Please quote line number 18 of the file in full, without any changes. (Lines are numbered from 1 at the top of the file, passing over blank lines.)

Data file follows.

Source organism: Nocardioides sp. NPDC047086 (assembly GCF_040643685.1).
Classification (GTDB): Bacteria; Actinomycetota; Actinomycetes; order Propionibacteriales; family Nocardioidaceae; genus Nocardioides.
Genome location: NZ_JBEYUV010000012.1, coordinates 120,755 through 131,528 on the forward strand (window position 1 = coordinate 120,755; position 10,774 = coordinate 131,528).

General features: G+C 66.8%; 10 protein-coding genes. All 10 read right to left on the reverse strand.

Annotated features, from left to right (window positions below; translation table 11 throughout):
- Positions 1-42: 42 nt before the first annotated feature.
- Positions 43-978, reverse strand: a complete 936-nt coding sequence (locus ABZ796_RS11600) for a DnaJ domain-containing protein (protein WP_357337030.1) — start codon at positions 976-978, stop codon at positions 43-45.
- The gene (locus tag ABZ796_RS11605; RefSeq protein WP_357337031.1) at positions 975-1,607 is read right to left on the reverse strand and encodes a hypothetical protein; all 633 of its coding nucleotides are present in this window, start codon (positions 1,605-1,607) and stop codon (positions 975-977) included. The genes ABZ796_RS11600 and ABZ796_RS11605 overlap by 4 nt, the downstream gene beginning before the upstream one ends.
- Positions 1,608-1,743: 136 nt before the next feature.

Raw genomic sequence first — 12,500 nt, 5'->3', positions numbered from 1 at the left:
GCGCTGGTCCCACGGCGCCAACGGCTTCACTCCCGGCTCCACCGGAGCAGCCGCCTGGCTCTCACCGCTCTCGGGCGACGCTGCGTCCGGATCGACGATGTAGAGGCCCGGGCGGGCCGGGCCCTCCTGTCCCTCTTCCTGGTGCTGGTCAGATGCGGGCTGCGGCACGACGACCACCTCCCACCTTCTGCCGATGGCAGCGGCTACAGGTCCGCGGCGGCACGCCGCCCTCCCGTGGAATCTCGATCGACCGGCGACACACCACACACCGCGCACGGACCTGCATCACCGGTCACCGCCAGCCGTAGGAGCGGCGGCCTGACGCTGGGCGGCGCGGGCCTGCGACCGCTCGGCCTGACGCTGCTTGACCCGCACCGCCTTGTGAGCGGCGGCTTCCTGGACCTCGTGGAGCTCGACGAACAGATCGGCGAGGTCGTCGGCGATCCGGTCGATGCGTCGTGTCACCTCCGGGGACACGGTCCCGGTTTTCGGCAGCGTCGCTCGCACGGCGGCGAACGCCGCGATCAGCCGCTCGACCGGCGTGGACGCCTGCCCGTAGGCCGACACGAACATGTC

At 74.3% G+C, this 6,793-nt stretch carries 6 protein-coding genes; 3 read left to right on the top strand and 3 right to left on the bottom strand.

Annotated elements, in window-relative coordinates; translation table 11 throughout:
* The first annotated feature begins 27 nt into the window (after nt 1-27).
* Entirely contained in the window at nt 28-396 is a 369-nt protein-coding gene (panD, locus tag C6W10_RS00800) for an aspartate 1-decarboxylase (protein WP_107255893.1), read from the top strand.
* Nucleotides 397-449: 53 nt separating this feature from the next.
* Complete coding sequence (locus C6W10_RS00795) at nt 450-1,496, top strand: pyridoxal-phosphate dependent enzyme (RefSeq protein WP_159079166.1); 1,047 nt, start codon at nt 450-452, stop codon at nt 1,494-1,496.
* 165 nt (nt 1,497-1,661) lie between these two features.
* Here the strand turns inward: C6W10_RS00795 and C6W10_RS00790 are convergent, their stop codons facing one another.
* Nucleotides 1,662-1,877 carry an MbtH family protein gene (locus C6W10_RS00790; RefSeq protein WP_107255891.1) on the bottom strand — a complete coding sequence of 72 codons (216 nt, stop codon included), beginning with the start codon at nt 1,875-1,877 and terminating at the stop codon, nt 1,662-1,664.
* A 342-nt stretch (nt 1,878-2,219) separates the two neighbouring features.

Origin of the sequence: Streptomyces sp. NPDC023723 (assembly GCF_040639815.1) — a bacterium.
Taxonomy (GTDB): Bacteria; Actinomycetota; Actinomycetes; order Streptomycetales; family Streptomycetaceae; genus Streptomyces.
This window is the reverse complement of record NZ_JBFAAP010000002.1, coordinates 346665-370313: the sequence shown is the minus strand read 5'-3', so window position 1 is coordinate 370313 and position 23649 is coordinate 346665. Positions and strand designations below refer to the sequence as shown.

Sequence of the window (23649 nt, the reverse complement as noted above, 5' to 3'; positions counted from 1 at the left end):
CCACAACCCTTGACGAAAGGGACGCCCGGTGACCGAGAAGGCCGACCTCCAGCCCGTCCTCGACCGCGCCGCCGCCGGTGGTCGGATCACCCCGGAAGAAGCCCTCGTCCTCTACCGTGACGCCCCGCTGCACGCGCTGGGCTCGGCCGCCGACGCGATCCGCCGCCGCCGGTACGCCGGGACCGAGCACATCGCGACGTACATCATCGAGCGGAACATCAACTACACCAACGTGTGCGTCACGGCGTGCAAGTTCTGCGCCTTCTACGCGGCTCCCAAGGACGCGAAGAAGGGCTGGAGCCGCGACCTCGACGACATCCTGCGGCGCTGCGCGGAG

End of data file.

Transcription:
* 165 nt (nt 1,497-1,661) lie between these two features.